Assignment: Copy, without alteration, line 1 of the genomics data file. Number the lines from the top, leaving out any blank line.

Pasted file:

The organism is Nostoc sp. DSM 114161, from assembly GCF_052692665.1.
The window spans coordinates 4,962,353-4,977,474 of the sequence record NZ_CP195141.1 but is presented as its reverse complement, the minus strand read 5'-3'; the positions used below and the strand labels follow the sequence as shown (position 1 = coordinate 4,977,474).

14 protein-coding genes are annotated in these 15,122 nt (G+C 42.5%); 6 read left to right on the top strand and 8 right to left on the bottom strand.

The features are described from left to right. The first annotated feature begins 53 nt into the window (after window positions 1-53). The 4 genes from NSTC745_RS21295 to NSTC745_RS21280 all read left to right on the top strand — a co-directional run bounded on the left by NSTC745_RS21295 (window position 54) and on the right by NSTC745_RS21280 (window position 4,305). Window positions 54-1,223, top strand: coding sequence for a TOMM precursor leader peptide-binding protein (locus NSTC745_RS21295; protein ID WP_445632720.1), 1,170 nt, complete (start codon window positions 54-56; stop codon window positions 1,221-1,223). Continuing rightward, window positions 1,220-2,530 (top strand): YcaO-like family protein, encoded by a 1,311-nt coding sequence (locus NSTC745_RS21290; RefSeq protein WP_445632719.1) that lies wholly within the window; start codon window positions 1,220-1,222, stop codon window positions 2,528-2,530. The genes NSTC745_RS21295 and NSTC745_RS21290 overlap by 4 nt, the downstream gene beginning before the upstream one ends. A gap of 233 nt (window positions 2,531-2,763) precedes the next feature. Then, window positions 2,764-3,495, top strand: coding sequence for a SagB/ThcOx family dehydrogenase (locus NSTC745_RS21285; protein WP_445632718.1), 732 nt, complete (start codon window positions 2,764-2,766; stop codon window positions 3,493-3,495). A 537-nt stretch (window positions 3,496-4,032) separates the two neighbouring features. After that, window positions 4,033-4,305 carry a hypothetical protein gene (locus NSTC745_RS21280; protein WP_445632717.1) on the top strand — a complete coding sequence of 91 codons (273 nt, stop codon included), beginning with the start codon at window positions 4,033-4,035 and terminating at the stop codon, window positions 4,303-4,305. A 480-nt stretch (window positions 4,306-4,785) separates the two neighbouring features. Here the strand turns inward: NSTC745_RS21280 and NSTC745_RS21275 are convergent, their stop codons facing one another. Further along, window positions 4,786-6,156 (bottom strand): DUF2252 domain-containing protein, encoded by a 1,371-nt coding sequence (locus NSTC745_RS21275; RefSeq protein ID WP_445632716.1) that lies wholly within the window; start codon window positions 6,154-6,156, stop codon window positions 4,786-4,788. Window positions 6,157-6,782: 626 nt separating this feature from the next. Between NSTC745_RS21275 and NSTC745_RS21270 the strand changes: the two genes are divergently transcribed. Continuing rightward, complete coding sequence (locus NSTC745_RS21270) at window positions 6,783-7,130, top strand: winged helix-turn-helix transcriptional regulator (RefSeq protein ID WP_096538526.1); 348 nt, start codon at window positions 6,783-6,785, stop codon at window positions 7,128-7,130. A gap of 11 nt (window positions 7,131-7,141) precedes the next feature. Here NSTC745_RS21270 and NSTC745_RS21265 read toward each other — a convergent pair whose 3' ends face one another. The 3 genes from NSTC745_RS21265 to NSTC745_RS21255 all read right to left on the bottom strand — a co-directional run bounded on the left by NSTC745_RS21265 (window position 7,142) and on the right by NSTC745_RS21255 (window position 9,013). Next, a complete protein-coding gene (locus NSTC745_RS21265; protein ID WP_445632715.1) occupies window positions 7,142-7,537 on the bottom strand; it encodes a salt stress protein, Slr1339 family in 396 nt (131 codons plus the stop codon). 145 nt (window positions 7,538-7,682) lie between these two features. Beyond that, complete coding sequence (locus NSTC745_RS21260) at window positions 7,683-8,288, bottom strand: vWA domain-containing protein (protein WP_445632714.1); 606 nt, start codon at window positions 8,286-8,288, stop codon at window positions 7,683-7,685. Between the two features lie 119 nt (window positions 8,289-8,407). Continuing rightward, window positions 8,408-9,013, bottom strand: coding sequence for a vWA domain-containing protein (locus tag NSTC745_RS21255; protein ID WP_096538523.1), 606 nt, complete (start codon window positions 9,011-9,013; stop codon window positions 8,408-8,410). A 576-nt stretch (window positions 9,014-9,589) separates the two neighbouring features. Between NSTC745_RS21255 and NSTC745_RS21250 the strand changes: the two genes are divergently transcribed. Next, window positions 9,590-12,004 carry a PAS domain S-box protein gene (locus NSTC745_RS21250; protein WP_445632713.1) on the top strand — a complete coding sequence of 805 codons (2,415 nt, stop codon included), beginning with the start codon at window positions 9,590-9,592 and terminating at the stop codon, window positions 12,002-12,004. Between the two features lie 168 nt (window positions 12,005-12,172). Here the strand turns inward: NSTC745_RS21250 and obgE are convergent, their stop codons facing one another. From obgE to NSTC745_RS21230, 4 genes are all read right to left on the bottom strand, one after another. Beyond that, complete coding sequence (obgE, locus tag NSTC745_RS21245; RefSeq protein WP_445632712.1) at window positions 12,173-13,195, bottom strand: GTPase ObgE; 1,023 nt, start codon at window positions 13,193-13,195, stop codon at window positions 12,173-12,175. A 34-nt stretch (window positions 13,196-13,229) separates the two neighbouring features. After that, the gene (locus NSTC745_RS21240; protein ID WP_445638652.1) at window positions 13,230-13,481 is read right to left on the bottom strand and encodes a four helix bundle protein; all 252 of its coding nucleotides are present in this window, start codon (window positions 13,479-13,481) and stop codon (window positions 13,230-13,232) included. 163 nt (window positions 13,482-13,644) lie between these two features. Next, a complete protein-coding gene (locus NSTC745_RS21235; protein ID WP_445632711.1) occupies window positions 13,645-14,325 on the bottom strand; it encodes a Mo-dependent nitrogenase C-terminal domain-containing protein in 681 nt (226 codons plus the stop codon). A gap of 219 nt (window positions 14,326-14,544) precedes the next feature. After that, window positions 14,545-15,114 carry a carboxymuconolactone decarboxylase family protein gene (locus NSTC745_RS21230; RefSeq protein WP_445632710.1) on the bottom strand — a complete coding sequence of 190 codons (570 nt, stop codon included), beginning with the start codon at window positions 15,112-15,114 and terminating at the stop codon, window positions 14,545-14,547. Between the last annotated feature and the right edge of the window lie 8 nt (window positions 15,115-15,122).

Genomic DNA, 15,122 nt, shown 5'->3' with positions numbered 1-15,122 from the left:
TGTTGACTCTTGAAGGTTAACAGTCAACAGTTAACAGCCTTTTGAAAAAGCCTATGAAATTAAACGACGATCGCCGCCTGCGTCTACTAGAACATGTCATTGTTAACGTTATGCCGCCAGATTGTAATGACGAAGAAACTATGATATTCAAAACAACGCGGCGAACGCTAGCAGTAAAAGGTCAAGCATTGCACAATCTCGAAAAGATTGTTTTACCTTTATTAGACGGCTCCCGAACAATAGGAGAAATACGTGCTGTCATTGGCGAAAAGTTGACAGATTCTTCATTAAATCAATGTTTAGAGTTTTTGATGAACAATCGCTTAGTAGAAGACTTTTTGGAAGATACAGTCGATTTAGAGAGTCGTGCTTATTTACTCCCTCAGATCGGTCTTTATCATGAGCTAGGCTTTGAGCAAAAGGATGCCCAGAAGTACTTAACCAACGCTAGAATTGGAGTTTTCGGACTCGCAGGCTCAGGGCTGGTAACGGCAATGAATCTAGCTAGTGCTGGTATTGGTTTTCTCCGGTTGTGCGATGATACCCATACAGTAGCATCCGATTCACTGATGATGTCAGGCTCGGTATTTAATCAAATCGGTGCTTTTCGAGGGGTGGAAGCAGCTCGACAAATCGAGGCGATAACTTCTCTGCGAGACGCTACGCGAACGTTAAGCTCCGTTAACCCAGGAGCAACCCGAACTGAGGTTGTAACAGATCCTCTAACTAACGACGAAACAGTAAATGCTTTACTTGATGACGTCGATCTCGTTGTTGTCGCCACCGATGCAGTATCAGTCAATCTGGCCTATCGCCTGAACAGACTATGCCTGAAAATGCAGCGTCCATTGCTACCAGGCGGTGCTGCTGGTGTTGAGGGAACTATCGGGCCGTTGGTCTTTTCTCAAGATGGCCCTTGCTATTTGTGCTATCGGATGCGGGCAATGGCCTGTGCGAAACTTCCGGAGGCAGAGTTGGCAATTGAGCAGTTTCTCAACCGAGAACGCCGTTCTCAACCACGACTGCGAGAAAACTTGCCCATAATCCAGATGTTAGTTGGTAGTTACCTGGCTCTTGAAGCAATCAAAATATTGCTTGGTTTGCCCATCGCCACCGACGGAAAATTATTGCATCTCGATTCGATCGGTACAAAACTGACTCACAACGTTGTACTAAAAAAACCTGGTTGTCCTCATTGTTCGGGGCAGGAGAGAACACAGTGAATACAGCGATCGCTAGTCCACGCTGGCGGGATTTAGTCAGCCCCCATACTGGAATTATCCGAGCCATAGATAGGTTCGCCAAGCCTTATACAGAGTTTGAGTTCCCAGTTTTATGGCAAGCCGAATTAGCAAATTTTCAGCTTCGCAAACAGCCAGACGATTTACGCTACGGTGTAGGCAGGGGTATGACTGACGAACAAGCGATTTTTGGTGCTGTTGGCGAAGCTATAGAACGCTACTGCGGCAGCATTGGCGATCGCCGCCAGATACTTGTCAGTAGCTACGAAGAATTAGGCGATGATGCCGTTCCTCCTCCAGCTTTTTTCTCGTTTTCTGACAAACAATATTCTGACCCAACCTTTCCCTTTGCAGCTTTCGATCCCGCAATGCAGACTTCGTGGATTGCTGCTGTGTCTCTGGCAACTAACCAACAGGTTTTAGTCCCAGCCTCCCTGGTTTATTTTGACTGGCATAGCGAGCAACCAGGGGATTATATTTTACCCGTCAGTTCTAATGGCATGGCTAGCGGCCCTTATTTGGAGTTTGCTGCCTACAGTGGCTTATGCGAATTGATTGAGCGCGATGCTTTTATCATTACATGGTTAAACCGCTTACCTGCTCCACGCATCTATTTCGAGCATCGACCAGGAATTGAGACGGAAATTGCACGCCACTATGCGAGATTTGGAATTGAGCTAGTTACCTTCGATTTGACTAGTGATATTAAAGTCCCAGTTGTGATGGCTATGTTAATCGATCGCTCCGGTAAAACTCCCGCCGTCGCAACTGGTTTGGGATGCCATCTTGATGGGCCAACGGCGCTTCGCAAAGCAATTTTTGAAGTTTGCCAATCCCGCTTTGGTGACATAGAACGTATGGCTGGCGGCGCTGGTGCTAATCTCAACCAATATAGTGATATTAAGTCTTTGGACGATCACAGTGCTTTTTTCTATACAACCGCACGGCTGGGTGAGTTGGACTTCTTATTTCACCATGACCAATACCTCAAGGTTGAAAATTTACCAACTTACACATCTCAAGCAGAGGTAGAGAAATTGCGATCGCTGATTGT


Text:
The organism is Nostoc sp. DSM 114161, from assembly GCF_052692665.1.